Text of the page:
Benign paroxysmal positional vertigo as the cause of dizziness in patients after severe traumatic brain injury: diagnosis and treatment

Loewenstein Rehabilitation Hospital, Ra'anana, and Tel-Aviv University, Israel.
Brain Injury (Impact Factor: 1.86). 09/2005; 19(9):693-7. DOI: 10.1080/02699050400013600
Source: PubMed

ABSTRACT To identify patients with benign paroxysmal positional vertigo (BPPV) among patients with severe traumatic brain injury (TBI) and to evaluate the effectiveness of the Particle Repositioning Maneouvre (PRM).
Eighteen months prospective study of 150 consecutive patients with severe TBI referred to an in-patients rehabilitation department.
A structured interview emphasizing the possible presence of vertigo followed by a detailed neuro-otological examination. Patients diagnosed with BPPV were immediately treated with the PRM.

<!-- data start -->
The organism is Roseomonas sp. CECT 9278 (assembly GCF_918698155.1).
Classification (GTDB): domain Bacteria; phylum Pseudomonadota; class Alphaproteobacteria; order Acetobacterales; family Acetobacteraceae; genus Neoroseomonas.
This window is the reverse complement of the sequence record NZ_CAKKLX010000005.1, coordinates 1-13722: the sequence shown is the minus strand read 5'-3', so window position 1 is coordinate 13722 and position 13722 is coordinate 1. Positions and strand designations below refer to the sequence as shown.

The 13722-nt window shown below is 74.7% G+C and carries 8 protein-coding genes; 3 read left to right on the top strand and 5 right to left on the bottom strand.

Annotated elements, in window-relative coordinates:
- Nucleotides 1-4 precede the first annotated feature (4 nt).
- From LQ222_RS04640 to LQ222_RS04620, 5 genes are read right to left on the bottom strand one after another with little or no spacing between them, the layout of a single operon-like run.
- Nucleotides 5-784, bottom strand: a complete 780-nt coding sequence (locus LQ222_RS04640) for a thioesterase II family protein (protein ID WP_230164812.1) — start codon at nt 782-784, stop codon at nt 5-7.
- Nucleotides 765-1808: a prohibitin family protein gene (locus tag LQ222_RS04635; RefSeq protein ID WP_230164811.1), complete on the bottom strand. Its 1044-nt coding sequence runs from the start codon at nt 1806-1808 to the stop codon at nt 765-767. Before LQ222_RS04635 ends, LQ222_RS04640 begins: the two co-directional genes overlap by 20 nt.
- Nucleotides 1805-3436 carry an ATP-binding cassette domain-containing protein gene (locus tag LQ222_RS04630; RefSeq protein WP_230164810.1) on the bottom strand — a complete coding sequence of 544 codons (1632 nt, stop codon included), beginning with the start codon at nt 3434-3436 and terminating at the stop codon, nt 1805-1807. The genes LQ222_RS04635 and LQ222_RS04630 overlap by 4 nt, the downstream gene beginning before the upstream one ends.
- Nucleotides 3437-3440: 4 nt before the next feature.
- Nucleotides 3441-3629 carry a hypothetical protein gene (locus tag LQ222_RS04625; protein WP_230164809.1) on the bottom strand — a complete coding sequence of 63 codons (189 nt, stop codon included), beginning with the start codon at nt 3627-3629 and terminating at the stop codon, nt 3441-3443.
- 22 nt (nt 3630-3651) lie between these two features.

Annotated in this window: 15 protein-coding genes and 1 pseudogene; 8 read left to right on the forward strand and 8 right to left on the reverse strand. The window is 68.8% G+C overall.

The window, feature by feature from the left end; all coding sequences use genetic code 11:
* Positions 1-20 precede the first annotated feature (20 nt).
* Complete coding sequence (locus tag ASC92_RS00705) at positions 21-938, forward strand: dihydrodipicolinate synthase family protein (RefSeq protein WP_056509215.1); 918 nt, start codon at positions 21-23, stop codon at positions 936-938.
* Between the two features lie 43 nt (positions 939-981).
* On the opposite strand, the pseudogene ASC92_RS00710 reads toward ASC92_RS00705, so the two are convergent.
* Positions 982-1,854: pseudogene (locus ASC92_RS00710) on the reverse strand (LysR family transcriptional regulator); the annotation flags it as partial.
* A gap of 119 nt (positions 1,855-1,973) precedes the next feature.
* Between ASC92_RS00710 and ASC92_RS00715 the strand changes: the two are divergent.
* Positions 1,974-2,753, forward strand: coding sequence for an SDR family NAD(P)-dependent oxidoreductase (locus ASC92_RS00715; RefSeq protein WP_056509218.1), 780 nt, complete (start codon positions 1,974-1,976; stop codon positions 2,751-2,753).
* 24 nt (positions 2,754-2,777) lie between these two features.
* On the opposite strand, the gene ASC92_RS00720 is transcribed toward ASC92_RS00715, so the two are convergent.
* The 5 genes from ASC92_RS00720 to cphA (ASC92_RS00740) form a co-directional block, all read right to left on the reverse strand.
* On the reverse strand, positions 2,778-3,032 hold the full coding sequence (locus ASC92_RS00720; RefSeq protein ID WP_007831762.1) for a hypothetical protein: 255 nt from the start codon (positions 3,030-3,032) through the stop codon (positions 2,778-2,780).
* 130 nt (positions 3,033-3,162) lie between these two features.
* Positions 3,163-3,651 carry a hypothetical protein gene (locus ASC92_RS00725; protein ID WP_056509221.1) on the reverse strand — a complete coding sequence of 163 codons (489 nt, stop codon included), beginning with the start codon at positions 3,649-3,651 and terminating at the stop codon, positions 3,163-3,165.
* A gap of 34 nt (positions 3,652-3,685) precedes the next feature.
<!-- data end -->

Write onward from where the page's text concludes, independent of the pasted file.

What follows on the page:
BPPV diagnosis was based on a positive Dix-Hallpike positional test. PRM efficacy was determined by repeating the positional test 1 or 2 weeks after treatment. Twenty out of 150 (13.3%) patients complained about positional vertigo. The diagnosis of BPPV was confirmed in 10 patients. Signs and symptoms were completely relieved in six patients after a single PRM, while the other four patients needed repeated treatment for complete resolution of BPPV.
About half of the patients with severe TBI who complain about positional vertigo suffer from BPPV. These patients can be efficiently treated by physical maneouvres improving the rehabilitation outcome.

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